Effect of inducible nitric oxide synthase on cerebral blood flow after experimental traumatic brain injury in mice.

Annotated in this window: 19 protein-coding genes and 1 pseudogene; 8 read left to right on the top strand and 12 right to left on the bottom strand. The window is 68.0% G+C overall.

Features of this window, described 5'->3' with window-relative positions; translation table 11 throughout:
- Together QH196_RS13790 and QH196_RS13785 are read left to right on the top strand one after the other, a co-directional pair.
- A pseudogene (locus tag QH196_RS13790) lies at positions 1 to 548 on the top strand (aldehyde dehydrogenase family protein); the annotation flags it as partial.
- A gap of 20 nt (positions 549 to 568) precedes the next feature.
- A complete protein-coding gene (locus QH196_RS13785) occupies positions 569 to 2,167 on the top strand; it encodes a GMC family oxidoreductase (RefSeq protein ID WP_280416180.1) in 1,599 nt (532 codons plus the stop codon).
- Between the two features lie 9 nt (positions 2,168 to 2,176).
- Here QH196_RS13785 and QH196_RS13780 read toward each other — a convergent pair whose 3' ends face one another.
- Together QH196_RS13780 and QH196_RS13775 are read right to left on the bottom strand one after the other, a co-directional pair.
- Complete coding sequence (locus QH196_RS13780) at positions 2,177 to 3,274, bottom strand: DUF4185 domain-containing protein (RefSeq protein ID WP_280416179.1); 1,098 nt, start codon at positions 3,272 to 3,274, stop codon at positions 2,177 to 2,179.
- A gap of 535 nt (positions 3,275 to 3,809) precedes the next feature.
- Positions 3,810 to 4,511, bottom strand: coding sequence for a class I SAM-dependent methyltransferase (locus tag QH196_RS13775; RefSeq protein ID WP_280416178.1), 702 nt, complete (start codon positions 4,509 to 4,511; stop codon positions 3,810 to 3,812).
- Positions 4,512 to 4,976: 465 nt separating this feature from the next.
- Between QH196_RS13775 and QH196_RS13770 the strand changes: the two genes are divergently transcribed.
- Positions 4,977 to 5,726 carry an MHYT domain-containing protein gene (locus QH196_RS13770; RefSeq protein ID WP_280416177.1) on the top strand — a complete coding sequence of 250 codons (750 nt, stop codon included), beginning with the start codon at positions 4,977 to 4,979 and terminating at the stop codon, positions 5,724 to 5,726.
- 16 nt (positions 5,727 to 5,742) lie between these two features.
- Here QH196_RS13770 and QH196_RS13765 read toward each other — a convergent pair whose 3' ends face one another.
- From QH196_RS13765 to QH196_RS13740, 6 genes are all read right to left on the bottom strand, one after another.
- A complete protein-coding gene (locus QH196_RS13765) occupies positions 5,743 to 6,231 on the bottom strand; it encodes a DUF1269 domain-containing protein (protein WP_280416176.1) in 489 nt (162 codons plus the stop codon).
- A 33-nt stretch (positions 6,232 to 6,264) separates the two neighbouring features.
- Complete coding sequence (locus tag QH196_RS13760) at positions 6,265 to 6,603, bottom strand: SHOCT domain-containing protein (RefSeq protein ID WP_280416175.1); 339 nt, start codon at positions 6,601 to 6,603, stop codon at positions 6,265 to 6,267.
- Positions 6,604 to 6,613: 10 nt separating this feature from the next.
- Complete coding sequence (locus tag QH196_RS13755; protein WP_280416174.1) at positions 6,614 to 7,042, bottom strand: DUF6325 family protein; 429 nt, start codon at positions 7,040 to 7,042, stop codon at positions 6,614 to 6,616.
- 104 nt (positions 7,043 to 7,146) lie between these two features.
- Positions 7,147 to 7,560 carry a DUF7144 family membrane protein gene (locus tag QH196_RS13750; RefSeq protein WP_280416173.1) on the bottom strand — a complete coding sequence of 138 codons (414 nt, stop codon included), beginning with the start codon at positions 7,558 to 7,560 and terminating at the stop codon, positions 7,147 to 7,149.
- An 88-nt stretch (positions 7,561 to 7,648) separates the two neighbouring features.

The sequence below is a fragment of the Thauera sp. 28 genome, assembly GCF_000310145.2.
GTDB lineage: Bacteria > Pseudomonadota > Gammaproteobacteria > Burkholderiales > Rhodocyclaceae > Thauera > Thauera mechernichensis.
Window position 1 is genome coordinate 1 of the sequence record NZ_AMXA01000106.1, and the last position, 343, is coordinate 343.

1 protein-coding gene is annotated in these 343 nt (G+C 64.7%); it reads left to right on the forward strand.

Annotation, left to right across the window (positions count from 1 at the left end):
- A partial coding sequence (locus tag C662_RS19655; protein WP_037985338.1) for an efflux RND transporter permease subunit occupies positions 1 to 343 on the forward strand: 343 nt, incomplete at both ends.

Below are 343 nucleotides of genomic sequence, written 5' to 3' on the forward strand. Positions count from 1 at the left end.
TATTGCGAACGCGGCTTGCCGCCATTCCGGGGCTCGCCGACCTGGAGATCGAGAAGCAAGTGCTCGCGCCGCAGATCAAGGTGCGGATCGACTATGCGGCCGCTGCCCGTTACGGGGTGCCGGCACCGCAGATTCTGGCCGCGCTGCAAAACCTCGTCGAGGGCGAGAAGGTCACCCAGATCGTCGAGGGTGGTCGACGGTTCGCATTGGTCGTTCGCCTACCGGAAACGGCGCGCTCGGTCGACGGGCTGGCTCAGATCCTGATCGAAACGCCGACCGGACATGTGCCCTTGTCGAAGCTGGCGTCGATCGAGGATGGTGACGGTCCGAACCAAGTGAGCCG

Inducible nitric oxide synthase (iNOS) has been suggested to play a complex role in the response to central nervous system insults such as traumatic brain injury (TBI) and cerebral ischemia. In the current study, we quantified maps of regional cerebral blood flow (CBF) using an arterial spin-labeling magnetic resonance imaging (MRI) technique, at 24 and 72 h after experimental TBI in iNOS knockout (KO) and wild-type (WT) mice. Our hypothesis was that iNOS would contribute to the level of CBF at 72 h after experimental TBI in mice. Comparing anatomical brain regions of interest (ROIs) at 24-h post controlled cortical impact (CCI), there were significant reductions in CBF in the hemisphere, cortex, and contusion-rich area of the cortex of injured animals versus naive, regardless of genotype. Regional assessment of CBF at 72 h after injury demonstrated that recovery of CBF was reduced in the ipsilateral hippocampus, thalamus, and amygdala/piriform cortex in iNOS KO versus WT mice by 26%, 15%, and 21%, respectively; this attenuated recovery was restricted to structures outside the contusion. These regions with reduced CBF in iNOS KO mice represented ROIs where CBF in the WT was either numerically or statistically greater than that seen in respective WT naive, suggesting a contribution of iNOS to delayed posttraumatic hyperemia. However, pixel analysis denoted that the contribution of iNOS to CBF at 72 h was not limited to hyperemia flows. In conclusion, iNOS plays a role in the recovery of CBF after CCI in mice. Questions remain if this effect represents a homeostatic component of CBF recovery, pathologic vasodilatation linked to inflammation, or NO-mediated facilitation of angiogenesis.